Sunday, March 30, 2008

Symmetry arguments for Platonists?

The Epicurean symmetry argument says that death is not to be feared since post mortem time is not relevantly different from pre-natal time. And since no one thinks they were harmed in the time before their birth so no one should think that they will be harmed in the time after their death. The Epicureans team this with the further thought that death is the end of one’s existence just as birth was the beginning to explain why it is that neither of these times can include any harms.

The pseudo-Platonic dialogue Axiochus has an interesting spin on this argument. It is an odd work, to be sure, which seems to lump together Epicurean, Cynic, and Platonist elements into a therapeutic programme. But it seems to me that some elements which might seem incompatible are in fact not necessarily so. One of these is the clear appearance of a version of the symmetry argument at 365d–e which is followed by some grand Platonist rhetoric about the immortality of the soul. Here is Hershbell’s translation of 365d–366a:

“In your distraction, Axiochus, you're confusing sensibility with insensibilty, without realising it. What you say and do involves internal self-contradiction; you don't realise that you're simultaneously upset by your loss of sensations and pained by your decay and the loss of your pleasures—as if by dying you entered into another life, instead of lapsing into the utter insensibility that existed before your birth. Just as during the government of Draco or Cleisthenes there was nothing bad at all that concerned you (because you did not exist then for it to concern you), nor will anything bad happen to you after your death (because you will not exist later for it to concern you).

“Away, then, with all such nonsense! Keep in mind: once the compound is dissolved and the soul has been settled in its proper place, the body which remains, being earthly and irrational, is not the human person. For each of us is a soul, an immortal living being locked up in a mortal prison; and Nature has fashioned this tent for suffering—its pleasures are superficial, fleeting, and mixed with many pains; but its pains are undiluted, long lasting, and without any share of pleasure. And while the soul is forced to share with the sense organs their diseases and inflammations and the other internal ills of the body (since it is disturbed among its pores), it longs for its native heavenly aether, nay, thirsts after it, striving upwards in hopes of feasting and dancing there. Thus being released from upwards in hopes of feasting and dancing there. Thus being released from life is a transition from something bad to something good.”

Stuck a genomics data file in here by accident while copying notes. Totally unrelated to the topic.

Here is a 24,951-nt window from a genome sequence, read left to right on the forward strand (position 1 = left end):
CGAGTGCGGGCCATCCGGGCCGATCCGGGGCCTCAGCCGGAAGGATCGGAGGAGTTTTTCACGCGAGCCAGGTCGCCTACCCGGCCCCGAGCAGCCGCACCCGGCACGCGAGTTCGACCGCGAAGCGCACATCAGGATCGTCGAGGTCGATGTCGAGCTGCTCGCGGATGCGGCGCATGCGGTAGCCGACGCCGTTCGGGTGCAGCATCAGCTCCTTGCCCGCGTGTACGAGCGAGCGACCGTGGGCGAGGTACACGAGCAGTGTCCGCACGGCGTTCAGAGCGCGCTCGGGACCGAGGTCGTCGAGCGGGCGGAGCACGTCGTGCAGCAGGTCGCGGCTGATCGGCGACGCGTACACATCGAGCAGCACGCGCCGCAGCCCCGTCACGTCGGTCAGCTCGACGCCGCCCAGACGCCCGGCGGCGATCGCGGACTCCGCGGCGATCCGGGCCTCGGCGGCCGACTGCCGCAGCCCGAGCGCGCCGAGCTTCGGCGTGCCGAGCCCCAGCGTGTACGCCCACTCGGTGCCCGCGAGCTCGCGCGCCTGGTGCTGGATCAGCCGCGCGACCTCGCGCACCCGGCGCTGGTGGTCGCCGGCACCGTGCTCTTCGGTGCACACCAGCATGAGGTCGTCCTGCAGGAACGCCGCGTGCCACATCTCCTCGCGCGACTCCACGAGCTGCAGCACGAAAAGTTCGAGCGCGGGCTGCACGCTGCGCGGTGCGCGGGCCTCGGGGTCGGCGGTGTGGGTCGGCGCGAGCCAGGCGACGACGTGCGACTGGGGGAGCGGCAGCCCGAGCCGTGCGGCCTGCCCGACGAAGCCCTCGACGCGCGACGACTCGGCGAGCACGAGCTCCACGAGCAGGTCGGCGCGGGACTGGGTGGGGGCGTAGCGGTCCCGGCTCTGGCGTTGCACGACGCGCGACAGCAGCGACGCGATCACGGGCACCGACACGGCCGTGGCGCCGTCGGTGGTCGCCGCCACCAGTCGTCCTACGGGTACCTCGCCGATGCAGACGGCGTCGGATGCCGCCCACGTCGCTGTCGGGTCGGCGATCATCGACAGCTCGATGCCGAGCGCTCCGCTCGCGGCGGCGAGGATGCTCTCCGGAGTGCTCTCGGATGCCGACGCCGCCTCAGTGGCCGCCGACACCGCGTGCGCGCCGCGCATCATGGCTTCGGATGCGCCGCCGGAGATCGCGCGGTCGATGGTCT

You might think that here we have an odd combination of Epicurean and Platonist arguments. And in a way that is right. But I suspect that some attempt has been made to render the Epicurean argument consistent with Platonist dualism. First, it is true even on the Platonist view that the person concerned was not ‘around’ in the time of Draco and will not be around after death. This is not, of course, for the reasons the Epicureans think this is true: namely that the soul is mortal and does not pre-exist the living body. Rather, it is because – as Socrates points our here – the soul is only temporarily imprisoned in a body during life and when liberated spends its time not in the world of Draco or Cleisthenes, but in its proper heavenly place.

Second, and similarly, since perception is made the result of this enforced incarnation then a Platonist can equally accept on his own dualist terms the Epicurean notion that before birth and after death there is no perception.

The tricky phrase for this interpretation of course is the supposed explanation for why post mortem time cannot be bad: ‘because you will not exist later for it to concern you’ (366e2; the parallel claim about pre-natal time is at 366d8) since it is claimed only a few lines later that ‘we are each of us a soul’ (366e6) and since the soul is immortal, each of us is immortal.

But perhaps Socrates is deliberately attempting to move the ailing Axiochus from a common-sense notion of his identity (he is Axiochus, born on such and such a date etc.) to a new and surprising sense of his identity (he is an immortal soul…) Certainly 366e6: ‘For we are each of us a soul’ sounds like a grand announcement, which is fleshed out further in what is to come. And it is certainly helpful, in that case, that Axiochus could go back with this new-found identification of his self with an immortal soul and see that the symmetry argument is still just as relevant.

Also, the phrases at 366d8 and e2 which are generally translated using the English ‘exist’ can perhaps be read in a less determinate way so as to lessen any explicit inconsistency. (Forgive the transliteration…I can’t get Greek to work on this machine.)

366d8: archên gar ouk ês, peri hon an ên

366e2: su gar ouk esêi peri hon estai

I wonder whether 366d8, for example, can be read as follows: ‘For in the beginning you were not such as it could concern you’; and e2 could be ‘for you will not be such as it will concern you’. Both these claims could be asserted without qualms by a dualist who accepts an immortal soul.

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